When people hear that you are about to have a baby they love to roll out the same old lines, and coming second only to something about not getting any sleep, is a forecast of the literal shitstorm to come.
This is an area in which I thought I might struggle. I had close to no baby experience coming into this, whereas my wife had spent considerable time looking after her nieces, plus she is also a Prep teacher, where dealing with the odd surprise turd is part of the job description.
In order to shield myself from the fumes, I practiced wrapping my face in old t-shirts, which would have me entering my first forays into the world of nappy changing looking like a Taliban fighter.
But to my surprise, it wasn’t as bad as I’d expected. All of this talk of blowouts and poo explosions seemed like mere exaggerations. For a few days, I was taking out shitty nappies like it aint no thang, but complacency is a deadly foe if there ever was one.
Take a seat, those with an ear for a tale. This, is my story.
The waters had remained calm for days. Confidence was high, and I saw no reason to dampen it, despite forward scouts sending warnings about a storm on the horizon. Indeed, we were to forge ahead, steadfast and cocksure, as no gale or gust would ever be the folly of a man with an iron will.
However, the calmness that instilled that same certainty would begin to bring about its undoing, as this kind of calm is often a prelude to what the experienced campaigners call ‘The Brown Squall’. A storm so violent that tales of its wrath had been exchanged for generations over many a firelit barrel of rum, ensuring its legacy remained true to the day.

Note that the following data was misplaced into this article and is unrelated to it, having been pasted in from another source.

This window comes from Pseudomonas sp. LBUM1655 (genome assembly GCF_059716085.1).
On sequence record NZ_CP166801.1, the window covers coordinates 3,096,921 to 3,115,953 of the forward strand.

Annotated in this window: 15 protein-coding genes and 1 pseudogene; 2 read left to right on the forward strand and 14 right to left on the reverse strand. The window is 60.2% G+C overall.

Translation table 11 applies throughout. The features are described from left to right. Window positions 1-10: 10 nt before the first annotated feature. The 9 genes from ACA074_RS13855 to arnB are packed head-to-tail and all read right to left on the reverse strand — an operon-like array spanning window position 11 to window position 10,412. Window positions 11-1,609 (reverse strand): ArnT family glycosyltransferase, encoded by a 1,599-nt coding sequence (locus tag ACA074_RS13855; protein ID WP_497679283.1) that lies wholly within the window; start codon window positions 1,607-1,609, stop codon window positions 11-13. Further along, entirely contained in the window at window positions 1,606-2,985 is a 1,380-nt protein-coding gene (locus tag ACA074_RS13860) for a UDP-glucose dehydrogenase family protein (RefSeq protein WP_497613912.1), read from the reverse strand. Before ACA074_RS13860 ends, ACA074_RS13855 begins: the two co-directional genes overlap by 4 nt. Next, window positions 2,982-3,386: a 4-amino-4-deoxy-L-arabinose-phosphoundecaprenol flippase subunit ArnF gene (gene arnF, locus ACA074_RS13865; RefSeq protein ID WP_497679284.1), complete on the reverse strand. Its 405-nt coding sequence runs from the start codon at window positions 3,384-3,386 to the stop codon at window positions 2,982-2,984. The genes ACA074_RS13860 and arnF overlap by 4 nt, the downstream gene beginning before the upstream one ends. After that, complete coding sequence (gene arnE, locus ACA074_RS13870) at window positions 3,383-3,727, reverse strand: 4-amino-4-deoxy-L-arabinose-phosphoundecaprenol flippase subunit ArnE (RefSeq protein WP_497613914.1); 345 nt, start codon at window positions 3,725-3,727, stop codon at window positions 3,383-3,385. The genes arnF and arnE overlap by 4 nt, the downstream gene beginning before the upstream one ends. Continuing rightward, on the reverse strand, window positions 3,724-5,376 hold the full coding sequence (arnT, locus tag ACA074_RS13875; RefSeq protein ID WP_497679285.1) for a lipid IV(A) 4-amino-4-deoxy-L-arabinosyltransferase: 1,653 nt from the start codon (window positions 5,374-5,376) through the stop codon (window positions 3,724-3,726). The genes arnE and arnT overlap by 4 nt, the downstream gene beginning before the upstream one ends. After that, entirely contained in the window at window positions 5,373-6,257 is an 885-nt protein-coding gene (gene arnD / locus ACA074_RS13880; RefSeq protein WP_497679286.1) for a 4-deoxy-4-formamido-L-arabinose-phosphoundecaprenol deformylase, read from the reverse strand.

I had not had the chance to witness it, but many my senior officer had warned that my time was approaching, yet I had not heeded their calls, as many other young captains I’m sure before me.
And just as everything was seeming to be in my favour, I heard a rumbling. Twas as if Poseidon himself was emerging from a long slumber. And he was not at all in good spirits. For the sea was angry that day my friends. I felt the vibrations rattle through the very marrow of my bones, and before I had the good fortune to prepare, I had already been consumed.
For this was not just a brown squall, fellow traveller. This was a POONAMI. It had not just desecrated the diaper, but soaked into the pantaloons, and right up the back as well. My own hands and arms had been tainted by the blight, and in my state of stupor, I was not even sure that I would retain both my limbs such was the damage endured. It was a scene that can barely be described, so I put it to you that you must one day see it for yourself. For it does not seek to destroy you, good fellow. You will come out the other side, albeit a changed man, but every survivor will have the chance to tell their tale.